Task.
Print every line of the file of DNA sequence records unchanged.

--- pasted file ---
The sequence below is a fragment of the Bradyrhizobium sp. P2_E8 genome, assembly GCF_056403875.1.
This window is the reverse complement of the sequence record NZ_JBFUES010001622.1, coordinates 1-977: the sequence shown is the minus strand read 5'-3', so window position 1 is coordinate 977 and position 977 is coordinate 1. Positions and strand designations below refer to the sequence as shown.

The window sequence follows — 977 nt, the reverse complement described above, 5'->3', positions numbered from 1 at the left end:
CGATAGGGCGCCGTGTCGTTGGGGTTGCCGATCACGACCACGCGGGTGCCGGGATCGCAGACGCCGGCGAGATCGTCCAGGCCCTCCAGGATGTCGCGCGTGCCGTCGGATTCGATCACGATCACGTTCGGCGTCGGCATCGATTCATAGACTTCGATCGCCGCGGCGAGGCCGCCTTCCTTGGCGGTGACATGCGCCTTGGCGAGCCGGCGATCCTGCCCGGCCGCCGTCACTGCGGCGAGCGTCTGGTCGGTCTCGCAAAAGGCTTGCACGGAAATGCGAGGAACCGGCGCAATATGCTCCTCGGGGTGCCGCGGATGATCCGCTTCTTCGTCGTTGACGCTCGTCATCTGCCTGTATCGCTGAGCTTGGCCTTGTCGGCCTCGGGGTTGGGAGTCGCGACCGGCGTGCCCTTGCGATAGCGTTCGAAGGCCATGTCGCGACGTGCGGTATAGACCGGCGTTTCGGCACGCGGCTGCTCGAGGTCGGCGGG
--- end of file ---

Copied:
The sequence below is a fragment of the Bradyrhizobium sp. P2_E8 genome, assembly GCF_056403875.1.
This window is the reverse complement of the sequence record NZ_JBFUES010001622.1, coordinates 1-977: the sequence shown is the minus strand read 5'-3', so window position 1 is coordinate 977 and position 977 is coordinate 1. Positions and strand designations below refer to the sequence as shown.

The window sequence follows — 977 nt, the reverse complement described above, 5'->3', positions numbered from 1 at the left end:
CGATAGGGCGCCGTGTCGTTGGGGTTGCCGATCACGACCACGCGGGTGCCGGGATCGCAGACGCCGGCGAGATCGTCCAGGCCCTCCAGGATGTCGCGCGTGCCGTCGGATTCGATCACGATCACGTTCGGCGTCGGCATCGATTCATAGACTTCGATCGCCGCGGCGAGGCCGCCTTCCTTGGCGGTGACATGCGCCTTGGCGAGCCGGCGATCCTGCCCGGCCGCCGTCACTGCGGCGAGCGTCTGGTCGGTCTCGCAAAAGGCTTGCACGGAAATGCGAGGAACCGGCGCAATATGCTCCTCGGGGTGCCGCGGATGATCCGCTTCTTCGTCGTTGACGCTCGTCATCTGCCTGTATCGCTGAGCTTGGCCTTGTCGGCCTCGGGGTTGGGAGTCGCGACCGGCGTGCCCTTGCGATAGCGTTCGAAGGCCATGTCGCGACGTGCGGTATAGACCGGCGTTTCGGCACGCGGCTGCTCGAGGTCGGCGGG